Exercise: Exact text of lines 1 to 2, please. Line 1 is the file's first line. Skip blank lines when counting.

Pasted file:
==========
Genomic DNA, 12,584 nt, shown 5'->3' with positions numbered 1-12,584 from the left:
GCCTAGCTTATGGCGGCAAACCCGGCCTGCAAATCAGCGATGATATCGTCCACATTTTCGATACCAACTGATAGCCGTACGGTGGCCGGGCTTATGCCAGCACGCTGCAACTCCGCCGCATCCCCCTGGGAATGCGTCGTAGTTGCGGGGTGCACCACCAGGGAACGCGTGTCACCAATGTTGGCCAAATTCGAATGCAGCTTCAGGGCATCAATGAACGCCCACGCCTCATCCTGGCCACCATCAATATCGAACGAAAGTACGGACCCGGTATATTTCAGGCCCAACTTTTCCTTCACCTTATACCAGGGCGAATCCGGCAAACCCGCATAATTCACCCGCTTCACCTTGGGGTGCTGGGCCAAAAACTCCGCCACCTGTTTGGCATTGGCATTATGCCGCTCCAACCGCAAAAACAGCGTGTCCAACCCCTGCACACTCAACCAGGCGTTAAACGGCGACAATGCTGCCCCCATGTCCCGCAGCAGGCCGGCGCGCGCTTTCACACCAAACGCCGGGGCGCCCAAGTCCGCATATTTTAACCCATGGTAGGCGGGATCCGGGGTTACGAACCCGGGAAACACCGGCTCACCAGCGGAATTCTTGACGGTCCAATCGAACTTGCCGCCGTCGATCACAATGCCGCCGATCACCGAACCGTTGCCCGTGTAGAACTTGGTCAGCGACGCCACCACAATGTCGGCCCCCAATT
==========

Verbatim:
Genomic DNA, 12,584 nt, shown 5'->3' with positions numbered 1-12,584 from the left:
GCCTAGCTTATGGCGGCAAACCCGGCCTGCAAATCAGCGATGATATCGTCCACATTTTCGATACCAACTGATAGCCGTACGGTGGCCGGGCTTATGCCAGCACGCTGCAACTCCGCCGCATCCCCCTGGGAATGCGTCGTAGTTGCGGGGTGCACCACCAGGGAACGCGTGTCACCAATGTTGGCCAAATTCGAATGCAGCTTCAGGGCATCAATGAACGCCCACGCCTCATCCTGGCCACCATCAATATCGAACGAAAGTACGGACCCGGTATATTTCAGGCCCAACTTTTCCTTCACCTTATACCAGGGCGAATCCGGCAAACCCGCATAATTCACCCGCTTCACCTTGGGGTGCTGGGCCAAAAACTCCGCCACCTGTTTGGCATTGGCATTATGCCGCTCCAACCGCAAAAACAGCGTGTCCAACCCCTGCACACTCAACCAGGCGTTAAACGGCGACAATGCTGCCCCCATGTCCCGCAGCAGGCCGGCGCGCGCTTTCACACCAAACGCCGGGGCGCCCAAGTCCGCATATTTTAACCCATGGTAGGCGGGATCCGGGGTTACGAACCCGGGAAACACCGGCTCACCAGCGGAATTCTTGACGGTCCAATCGAACTTGCCGCCGTCGATCACAATGCCGCCGATCACCGAACCGTTGCCCGTGTAGAACTTGGTCAGCGACGCCACCACAATGTCGGCCCCCAATT